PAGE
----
Religion is the relation of human beings to something that they regard as holy, sacred, absolute, spiritual, divine, or worthy of especial reverence. It is also the way people deal with ultimate concerns about their lives and their fate after death.
Religious beliefs, practices, and rituals often involve behaviors such as prayer, meditation, and participation in collective rituals. They are often based on the belief that certain moral teachings have divine authority and that texts have scriptural status.
The definition of religion is problematic because it can drive theories and determine conclusions (Harrison 1912, Weber 1922). With new religions and revitalization movements becoming popular in modern societies, it has become important to have a well-defined concept of religion, which would allow for a more fruitful study and research of these practices.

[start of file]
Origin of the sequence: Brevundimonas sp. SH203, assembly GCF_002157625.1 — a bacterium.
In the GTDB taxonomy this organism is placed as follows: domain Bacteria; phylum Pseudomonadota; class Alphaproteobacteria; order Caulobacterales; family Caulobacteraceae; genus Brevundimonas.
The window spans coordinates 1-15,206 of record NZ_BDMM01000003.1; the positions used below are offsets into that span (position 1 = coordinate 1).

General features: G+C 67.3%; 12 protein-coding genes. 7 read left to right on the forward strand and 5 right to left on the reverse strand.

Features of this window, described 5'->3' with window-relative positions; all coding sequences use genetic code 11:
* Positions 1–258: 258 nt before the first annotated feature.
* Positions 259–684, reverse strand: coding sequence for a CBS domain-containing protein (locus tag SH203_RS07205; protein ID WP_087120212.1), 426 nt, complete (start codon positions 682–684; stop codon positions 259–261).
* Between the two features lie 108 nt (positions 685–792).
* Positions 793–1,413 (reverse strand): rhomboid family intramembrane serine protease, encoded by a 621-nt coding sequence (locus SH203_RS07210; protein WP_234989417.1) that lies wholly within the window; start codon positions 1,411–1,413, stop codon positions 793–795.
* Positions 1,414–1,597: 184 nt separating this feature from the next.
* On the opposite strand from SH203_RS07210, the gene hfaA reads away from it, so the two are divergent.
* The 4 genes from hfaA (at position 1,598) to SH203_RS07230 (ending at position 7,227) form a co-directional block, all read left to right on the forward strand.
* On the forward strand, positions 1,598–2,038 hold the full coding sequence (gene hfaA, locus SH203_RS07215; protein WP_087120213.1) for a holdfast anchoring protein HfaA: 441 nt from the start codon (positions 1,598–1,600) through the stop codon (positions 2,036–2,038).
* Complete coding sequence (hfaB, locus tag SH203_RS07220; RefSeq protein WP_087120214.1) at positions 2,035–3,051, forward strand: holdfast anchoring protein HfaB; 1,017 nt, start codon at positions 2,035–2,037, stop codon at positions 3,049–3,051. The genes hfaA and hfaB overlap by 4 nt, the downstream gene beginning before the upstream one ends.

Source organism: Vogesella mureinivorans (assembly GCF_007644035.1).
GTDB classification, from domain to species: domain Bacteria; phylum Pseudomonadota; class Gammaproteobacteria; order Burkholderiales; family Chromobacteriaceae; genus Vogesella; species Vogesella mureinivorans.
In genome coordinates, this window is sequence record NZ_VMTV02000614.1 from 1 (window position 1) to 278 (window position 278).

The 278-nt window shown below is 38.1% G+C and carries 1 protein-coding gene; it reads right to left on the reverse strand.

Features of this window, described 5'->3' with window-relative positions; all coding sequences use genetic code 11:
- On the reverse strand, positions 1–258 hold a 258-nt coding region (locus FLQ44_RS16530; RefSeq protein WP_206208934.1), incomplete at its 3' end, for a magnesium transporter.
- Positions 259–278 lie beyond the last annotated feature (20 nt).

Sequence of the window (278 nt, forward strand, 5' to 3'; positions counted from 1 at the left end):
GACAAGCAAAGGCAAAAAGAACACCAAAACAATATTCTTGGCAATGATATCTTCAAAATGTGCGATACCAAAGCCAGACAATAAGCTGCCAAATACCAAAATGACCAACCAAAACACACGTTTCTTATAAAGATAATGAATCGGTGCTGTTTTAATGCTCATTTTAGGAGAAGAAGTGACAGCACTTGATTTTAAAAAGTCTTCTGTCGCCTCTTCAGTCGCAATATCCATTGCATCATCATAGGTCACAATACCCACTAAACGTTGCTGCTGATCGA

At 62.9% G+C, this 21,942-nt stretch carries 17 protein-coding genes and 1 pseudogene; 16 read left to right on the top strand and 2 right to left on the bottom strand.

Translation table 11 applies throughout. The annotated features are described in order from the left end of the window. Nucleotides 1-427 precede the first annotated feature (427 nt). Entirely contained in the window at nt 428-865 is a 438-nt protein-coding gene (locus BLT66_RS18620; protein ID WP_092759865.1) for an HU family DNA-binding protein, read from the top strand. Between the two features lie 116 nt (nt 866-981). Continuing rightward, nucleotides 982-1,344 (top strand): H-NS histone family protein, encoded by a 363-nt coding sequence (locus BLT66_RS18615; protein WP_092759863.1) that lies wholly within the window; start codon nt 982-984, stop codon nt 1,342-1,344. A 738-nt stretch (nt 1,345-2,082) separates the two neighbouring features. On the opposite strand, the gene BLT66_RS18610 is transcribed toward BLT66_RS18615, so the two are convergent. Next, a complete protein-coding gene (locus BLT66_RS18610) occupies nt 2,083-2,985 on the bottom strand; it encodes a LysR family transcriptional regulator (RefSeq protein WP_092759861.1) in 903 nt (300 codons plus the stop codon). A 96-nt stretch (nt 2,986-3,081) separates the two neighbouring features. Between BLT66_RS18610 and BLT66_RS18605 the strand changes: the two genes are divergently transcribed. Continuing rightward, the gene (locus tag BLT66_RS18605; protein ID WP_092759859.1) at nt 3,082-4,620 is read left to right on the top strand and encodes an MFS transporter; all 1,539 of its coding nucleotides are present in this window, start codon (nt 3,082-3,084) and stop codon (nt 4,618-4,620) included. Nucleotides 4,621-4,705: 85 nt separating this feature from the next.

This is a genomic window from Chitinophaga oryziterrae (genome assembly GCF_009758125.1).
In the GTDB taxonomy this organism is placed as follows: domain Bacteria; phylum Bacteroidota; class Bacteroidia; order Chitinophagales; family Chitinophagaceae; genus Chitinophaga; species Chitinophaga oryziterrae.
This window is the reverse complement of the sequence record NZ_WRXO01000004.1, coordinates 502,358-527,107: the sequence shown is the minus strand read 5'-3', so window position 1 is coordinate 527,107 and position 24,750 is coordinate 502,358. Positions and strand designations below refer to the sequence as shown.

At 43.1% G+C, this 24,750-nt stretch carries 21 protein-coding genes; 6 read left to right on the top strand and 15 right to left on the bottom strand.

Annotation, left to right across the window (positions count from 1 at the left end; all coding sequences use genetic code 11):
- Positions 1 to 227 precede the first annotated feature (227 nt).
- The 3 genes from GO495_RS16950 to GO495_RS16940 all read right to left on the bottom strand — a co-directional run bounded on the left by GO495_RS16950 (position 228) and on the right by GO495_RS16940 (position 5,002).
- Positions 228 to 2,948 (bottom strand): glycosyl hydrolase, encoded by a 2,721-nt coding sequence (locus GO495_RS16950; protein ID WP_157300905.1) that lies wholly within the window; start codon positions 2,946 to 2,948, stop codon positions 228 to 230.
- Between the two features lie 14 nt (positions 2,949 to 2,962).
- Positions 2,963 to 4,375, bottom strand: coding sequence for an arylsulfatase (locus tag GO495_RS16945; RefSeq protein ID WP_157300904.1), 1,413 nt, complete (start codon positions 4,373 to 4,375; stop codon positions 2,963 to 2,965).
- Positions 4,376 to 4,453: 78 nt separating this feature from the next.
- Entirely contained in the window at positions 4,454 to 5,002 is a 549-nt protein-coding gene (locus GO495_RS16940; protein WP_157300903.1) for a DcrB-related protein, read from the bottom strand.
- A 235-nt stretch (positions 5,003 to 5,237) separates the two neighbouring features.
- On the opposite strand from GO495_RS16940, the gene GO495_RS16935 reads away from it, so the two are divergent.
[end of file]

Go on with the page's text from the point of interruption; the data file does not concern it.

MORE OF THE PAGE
Various scholars have offered different definitions of religion, including Durkheim’s “faith,” Tillich’s “whatever dominant concern serves to organize a person’s values,” Cooley’s “microfunction,” and Luckmann’s “self-transcending” function.
Cooley’s “microfunction” and Luckmann’s “self-transcending” functions were formulated in terms of individualist needs, whereas Durkheim’s “faith” and Paul Tillich’s “whatever dominant concern” turned on social functions.
The living religion approach changes how we define and examine religion by recognizing that it is an emergent social category that includes beliefs and rituals that people come to believe, and how they act in response to those beliefs. It is a category that people use to enrich their lives, express their identities, connect with others, cope with life’s ups and downs, and help those in need.